[ntp:questions] Best practice: re-resolve server IP address before each poll/query

Bruce Thompson drllama at otherother.com
Fri Jun 22 16:52:37 UTC 2007


David Woolley wrote:
> In article <46790346$0$13852$ba620e4c at news.skynet.be>,
> Jan Ceuleers <janspam.ceuleers at skynet.be> wrote:
> 
>> - the ntpd development team don't think it is a good idea to re-resolve 
>> before _every_ poll/query, but do think it is a good idea to do this 
> 
> What may not have been clearly pointed out is that re-resolving is a
> very expensive operation for ntpd, as the standard resolver libraries
> are blocking, so, to avoid blocking ntpd itself, it has to spawn a
> separate process to do the resolution.  (This actually generates a
> relatively frequently asked question because people see two processes
> when it is starting and thing something has gone wrong.)
> 
>> I was wondering what the impact of such re-resolving behaviour would be 
>> on the pool. Both cases are relevant, I think: best-practice recommended 
> 
> It would be a serious problem for clients of the pool as it would cause
> them to hop servers, thus invalidating the statistics previously 
> accumulated, every time that TTL ran out.  pool names are expected *not*
> to resolve to the same machine on each request.
> 

There is definitely a problem with the DNS lookup, and with the issue of 
"load balancing" and statistics management, what about servers that are 
sitting on dynamic IP addresses? A server who's IP address has changed 
isn't necessarily a new server (though I believe that the statistics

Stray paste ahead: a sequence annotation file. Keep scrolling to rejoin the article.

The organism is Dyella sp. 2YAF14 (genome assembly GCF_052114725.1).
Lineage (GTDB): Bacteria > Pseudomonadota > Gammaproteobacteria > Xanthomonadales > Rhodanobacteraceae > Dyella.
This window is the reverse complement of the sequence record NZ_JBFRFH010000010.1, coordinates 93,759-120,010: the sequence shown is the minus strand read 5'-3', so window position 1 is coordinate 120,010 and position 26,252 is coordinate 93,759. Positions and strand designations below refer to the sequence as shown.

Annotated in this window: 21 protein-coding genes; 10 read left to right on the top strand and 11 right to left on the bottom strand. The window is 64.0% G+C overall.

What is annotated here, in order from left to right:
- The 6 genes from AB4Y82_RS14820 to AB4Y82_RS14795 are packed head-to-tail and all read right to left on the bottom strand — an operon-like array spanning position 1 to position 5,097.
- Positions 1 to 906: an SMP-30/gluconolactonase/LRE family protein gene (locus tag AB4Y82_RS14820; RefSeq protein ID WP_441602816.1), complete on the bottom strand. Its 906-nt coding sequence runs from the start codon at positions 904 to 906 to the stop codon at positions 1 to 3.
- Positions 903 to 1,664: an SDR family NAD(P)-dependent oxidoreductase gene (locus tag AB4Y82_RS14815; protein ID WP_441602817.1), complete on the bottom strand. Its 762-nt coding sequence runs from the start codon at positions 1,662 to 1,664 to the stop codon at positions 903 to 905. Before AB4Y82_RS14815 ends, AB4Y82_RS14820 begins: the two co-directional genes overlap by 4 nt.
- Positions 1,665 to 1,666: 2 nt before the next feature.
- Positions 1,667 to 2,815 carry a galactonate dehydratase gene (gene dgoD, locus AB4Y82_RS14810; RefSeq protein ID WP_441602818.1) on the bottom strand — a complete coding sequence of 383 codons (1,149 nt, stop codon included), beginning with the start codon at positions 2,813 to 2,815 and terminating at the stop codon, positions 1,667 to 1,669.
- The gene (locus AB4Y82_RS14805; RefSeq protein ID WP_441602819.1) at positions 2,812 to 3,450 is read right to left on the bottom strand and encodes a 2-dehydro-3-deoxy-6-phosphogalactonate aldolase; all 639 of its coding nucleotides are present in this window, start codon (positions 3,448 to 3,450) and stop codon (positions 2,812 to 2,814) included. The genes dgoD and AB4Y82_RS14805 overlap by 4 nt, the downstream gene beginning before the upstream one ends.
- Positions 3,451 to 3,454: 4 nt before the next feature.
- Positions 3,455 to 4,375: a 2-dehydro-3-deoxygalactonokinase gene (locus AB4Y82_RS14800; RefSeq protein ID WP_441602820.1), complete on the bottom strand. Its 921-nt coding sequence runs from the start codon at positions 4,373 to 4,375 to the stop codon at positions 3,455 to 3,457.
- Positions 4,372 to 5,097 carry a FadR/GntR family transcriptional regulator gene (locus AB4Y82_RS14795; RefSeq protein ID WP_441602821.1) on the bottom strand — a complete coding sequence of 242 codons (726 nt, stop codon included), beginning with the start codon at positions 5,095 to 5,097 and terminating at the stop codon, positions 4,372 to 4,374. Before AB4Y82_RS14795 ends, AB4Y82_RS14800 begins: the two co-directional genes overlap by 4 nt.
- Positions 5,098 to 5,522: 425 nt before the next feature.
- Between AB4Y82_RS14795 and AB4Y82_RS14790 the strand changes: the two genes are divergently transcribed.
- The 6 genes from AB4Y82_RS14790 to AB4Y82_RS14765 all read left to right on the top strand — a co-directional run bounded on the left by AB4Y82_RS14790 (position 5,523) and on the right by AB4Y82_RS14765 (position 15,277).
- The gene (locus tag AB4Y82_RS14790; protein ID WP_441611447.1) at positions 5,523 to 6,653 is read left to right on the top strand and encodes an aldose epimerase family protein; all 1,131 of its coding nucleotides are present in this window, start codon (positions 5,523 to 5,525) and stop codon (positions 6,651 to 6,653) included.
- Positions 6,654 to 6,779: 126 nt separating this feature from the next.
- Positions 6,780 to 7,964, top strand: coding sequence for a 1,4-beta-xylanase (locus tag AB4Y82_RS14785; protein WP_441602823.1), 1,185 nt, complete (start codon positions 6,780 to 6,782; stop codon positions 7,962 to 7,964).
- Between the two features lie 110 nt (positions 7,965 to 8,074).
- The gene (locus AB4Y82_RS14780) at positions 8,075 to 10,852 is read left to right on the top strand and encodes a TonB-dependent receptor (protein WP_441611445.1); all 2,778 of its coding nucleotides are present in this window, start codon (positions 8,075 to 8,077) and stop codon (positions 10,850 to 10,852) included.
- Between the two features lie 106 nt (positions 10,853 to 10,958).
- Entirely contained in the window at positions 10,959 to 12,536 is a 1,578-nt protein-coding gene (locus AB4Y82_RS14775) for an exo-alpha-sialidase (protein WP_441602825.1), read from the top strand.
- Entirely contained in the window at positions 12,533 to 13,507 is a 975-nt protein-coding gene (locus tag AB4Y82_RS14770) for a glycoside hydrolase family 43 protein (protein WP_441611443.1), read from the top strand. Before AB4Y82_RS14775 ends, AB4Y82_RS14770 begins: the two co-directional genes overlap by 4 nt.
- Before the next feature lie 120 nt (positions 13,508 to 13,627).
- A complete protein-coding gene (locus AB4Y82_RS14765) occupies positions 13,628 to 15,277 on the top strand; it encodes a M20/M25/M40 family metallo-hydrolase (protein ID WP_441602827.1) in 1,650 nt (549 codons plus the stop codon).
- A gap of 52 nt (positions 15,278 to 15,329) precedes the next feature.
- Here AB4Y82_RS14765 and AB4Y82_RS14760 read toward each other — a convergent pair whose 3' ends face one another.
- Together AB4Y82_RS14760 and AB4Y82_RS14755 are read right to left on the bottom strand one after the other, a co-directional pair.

would quickly show if it was) and there is a way to track a dynamic IP 
address without losing all statistics.

One way of satisfying both needs is to somewhat ignore the TTL and do a 
DNS lookup after the TTL has expired but only when an attempt to contact 
the IP fails. Doing this would allow the same server to be contacted 
even though it's IP address has changed but without the expense of 
constant DNS lookups. At worst, a TTL's worth of connection failures 
would occur before switching over to the new address.

This would especially be useful for the pools as illustrated by my 
recent experience.

I have a server sitting in my dining room that hosts my domain. I have a 
static IP address and recently added my server to the pool. The FQDN I 
registered is ntp.otherother.com. All was going well until my wireless 
router died a messy and horrible death. On replacement, I was assigned a 
new address (my ISP assigns "static" addresses via DHCP keyed off the 
MAC address of the connected device). Assuming that this would be a new 
static address, I changed my DNS entries to reflect this new address.

pool.ntp.org was still attempting to contact the old address (which 
quickly dropped to a rating of -100) so, sigh, I created a new server 
for the new address and it quickly came back up to +5.

Meanwhile, my provider's systems recognized that I was not changing my 
MAC address anymore and re-assigned my original IP back to me. Off to my 
DNS provider to change my DNS entries... and pool.ntp.org was now seeing 
the original server coming back up, and the "new" server was dead.

So I cancelled the deletion I had scheduled for the original server and 
scheduled the deletion of the "new" server.

All of this would have been unnecessary if pool.ntp.org's checking 
resolved the domain name for it's checks (or at least resolved it after 
a failed connection).

Now imagine that I was using a Dynamic DNS service (which my router will 
do automatically, as will many others) and wanted to host an NTP server. 
It would be impossible to keep a server up above +5 long enough to be 
useful, not to mention the fact that ntpd's around the net would keep 
seeing me disappear.

Timing statistics shouldn't be an issue for this scenario since the 
server isn't moving, it's not changing its routing, but it is being 
assigned a different IP address. Resolving the domain name when 
necessary would open up the possibility of a whole new set of servers 
being available that would as currently set up cannot reasonably join 
the pools.

Cheers,
Bruce.




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